The Federal Court of Appeal’s recent decision in Allergan, Inc. et al v. Apotex Inc. et al is the most significant decision on the question of obviousness to be rendered following the Supreme Court of Canada’s landmark decision in Apotex Inc. v. Sanofi-Synthelabo Canada Inc. The Federal Court of Appeal’s decision is particularly significant for two reasons:
- The Court clarified when recourse to the specification is appropriate to construe the inventive concept of a claim; and
- The Court held that the determination of the inventive concept is a question of law.
Recourse to Specification
In Allergan the Federal Court of Appeal held conclusively that, where the inventive concept of a claim is not readily discernible from the claim itself, recourse is to be made to the specification.
In the years following the release of Sanofi, certain generics (e.g. Sandoz) had argued that recourse is only to be made to the specification where (i) the patent was a selection patent; or (ii) the claim was to a bare chemical compound.
Indeed, the trial judge in Allergan may be read to have suggested that the U.K. position (taken from Pozzoli) does not support recourse to the specification (see paras. 136-141) except in the case of a selection patent or the case of a bare chemical compound.
In Allergan neither of those proposed exceptions applied. No party asserted that the patent at issue was a selection patent, and the claim at issue was to an ophthalmic topical pharmaceutical composition (which is not to a bare chemical compound), yet the Court of Appeal clearly construed the inventive concept (absent from the claims) by reading the patent as a whole.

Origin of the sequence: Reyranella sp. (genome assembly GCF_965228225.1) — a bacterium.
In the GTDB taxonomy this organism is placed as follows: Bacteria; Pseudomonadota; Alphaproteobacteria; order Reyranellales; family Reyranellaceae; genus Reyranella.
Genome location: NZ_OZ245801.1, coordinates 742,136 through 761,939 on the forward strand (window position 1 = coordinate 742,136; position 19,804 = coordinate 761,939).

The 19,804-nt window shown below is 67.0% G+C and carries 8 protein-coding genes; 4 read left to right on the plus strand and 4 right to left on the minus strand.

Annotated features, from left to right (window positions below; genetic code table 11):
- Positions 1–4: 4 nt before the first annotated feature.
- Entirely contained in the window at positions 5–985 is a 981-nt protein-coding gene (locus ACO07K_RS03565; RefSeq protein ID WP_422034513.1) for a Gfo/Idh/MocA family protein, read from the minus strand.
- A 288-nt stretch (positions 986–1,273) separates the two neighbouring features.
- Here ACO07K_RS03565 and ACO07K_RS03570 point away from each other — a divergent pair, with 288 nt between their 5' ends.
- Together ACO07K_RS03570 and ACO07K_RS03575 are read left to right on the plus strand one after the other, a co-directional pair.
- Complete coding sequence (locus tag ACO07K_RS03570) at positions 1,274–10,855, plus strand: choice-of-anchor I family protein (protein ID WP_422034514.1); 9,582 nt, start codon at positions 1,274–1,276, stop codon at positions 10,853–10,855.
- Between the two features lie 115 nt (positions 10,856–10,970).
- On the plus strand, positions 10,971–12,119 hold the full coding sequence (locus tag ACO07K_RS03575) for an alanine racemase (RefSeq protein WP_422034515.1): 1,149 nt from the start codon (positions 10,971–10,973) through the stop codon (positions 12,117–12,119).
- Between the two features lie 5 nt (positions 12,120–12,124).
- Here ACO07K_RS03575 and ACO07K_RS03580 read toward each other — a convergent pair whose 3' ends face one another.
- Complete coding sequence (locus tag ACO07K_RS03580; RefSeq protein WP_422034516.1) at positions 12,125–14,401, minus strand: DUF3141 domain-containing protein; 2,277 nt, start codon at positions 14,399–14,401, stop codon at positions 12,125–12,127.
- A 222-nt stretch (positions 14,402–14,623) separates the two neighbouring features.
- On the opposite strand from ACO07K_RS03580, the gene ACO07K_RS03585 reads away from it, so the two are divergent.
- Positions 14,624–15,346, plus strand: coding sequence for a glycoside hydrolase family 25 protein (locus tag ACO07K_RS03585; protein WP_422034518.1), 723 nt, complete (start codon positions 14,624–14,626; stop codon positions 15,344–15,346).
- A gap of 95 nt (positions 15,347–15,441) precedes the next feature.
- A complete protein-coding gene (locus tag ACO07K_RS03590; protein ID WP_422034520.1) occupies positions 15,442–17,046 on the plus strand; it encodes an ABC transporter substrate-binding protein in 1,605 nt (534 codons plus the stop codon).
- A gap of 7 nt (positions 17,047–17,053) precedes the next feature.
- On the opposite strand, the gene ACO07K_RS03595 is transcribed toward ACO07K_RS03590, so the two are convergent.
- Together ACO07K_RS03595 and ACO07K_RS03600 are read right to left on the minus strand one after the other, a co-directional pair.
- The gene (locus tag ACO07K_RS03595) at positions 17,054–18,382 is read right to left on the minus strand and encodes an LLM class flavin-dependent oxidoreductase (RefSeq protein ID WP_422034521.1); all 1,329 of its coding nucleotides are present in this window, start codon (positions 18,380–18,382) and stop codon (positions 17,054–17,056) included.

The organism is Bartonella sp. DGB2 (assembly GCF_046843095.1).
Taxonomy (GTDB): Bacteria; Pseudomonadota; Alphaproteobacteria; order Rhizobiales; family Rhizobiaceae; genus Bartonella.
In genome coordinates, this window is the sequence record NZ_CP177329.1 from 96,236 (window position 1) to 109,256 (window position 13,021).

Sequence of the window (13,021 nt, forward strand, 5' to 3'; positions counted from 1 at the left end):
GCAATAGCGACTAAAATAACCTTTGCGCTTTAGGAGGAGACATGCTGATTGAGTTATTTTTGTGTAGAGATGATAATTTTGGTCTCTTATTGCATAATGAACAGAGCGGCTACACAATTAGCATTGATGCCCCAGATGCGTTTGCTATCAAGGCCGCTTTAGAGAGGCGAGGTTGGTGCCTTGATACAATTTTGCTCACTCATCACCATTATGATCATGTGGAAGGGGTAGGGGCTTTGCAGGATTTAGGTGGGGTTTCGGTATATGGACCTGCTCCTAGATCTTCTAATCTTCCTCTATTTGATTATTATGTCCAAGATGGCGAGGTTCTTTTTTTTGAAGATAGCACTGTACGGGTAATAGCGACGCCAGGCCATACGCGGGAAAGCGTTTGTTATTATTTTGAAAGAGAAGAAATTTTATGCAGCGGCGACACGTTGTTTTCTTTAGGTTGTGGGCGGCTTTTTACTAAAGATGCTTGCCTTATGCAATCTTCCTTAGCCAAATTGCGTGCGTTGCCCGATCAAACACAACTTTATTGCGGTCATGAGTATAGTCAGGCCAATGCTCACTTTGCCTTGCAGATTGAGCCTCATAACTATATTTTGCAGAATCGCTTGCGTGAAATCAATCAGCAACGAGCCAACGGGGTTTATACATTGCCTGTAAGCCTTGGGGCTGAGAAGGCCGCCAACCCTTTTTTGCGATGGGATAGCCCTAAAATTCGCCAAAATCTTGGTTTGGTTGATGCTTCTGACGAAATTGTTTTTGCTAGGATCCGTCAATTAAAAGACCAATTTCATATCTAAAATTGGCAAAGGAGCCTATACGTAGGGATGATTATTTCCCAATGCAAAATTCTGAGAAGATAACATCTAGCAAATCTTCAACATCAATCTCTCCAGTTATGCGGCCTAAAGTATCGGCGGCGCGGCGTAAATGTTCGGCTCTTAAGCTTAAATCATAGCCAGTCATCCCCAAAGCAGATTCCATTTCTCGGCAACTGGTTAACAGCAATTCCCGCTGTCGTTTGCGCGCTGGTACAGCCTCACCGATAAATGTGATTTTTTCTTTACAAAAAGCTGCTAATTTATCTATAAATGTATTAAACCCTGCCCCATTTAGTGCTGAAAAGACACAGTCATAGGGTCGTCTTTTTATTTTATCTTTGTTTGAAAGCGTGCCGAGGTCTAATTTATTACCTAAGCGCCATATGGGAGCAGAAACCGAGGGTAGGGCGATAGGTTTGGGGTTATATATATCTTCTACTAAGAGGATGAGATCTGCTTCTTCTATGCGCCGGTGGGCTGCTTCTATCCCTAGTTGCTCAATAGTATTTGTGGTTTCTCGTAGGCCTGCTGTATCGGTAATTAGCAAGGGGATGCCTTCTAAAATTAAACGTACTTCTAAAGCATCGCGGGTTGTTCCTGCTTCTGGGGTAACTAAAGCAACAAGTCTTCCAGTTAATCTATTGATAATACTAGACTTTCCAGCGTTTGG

Accordingly, in Allergan the Court of Appeal has clearly affirmed Justice Crampton’s conclusion that the inventive concept need not be derived solely from the claims or even referred to in them. This is consistent with prior appellate jurisprudence on this point (see, for example, Laboratoires Servier v. Apotex Inc. (2009), 75 C.P.R. (4th) 443 (“Servier”) at para. 58 (F.C.A.)).
To the extent that parties have sought to take a narrow reading of Sanofi, that reading is now no longer tenable.
Question of Law
The Federal Court of Appeal also held that construing the inventive concept of the claims is a question of law. This decision may be significant to parties seeking to appeal a negative finding on the question of obviousness where the Court rejected its proposed construction of the inventive concept.
In PM(NOC) applications this finding may most often be beneficial to generics seeking to overturn a finding that their allegation that a claimed invention was obvious was not justified. Absent legislative change, generics will be more likely to find themselves in the role of appellant than innovators.